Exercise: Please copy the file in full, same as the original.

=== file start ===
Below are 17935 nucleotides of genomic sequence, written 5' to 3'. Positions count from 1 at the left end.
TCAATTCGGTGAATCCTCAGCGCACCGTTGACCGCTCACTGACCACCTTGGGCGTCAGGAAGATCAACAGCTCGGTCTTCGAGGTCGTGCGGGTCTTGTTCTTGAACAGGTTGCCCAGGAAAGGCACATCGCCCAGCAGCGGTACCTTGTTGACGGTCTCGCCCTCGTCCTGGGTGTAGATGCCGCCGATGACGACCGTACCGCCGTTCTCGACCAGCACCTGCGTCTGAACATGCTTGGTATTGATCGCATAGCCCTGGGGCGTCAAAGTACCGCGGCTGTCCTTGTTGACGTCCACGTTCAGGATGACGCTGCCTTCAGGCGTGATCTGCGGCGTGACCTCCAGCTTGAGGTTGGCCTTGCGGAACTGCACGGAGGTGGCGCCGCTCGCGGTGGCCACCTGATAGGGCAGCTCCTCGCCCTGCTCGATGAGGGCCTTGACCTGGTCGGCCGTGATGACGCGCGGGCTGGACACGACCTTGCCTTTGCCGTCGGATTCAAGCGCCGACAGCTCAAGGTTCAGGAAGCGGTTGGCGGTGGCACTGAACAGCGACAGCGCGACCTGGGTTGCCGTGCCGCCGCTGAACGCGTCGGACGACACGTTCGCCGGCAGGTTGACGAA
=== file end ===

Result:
Below are 17935 nucleotides of genomic sequence, written 5' to 3'. Positions count from 1 at the left end.
TCAATTCGGTGAATCCTCAGCGCACCGTTGACCGCTCACTGACCACCTTGGGCGTCAGGAAGATCAACAGCTCGGTCTTCGAGGTCGTGCGGGTCTTGTTCTTGAACAGGTTGCCCAGGAAAGGCACATCGCCCAGCAGCGGTACCTTGTTGACGGTCTCGCCCTCGTCCTGGGTGTAGATGCCGCCGATGACGACCGTACCGCCGTTCTCGACCAGCACCTGCGTCTGAACATGCTTGGTATTGATCGCATAGCCCTGGGGCGTCAAAGTACCGCGGCTGTCCTTGTTGACGTCCACGTTCAGGATGACGCTGCCTTCAGGCGTGATCTGCGGCGTGACCTCCAGCTTGAGGTTGGCCTTGCGGAACTGCACGGAGGTGGCGCCGCTCGCGGTGGCCACCTGATAGGGCAGCTCCTCGCCCTGCTCGATGAGGGCCTTGACCTGGTCGGCCGTGATGACGCGCGGGCTGGACACGACCTTGCCTTTGCCGTCGGATTCAAGCGCCGACAGCTCAAGGTTCAGGAAGCGGTTGGCGGTGGCACTGAACAGCGACAGCGCGACCTGGGTTGCCGTGCCGCCGCTGAACGCGTCGGACGACACGTTCGCCGGCAGGTTGACGAA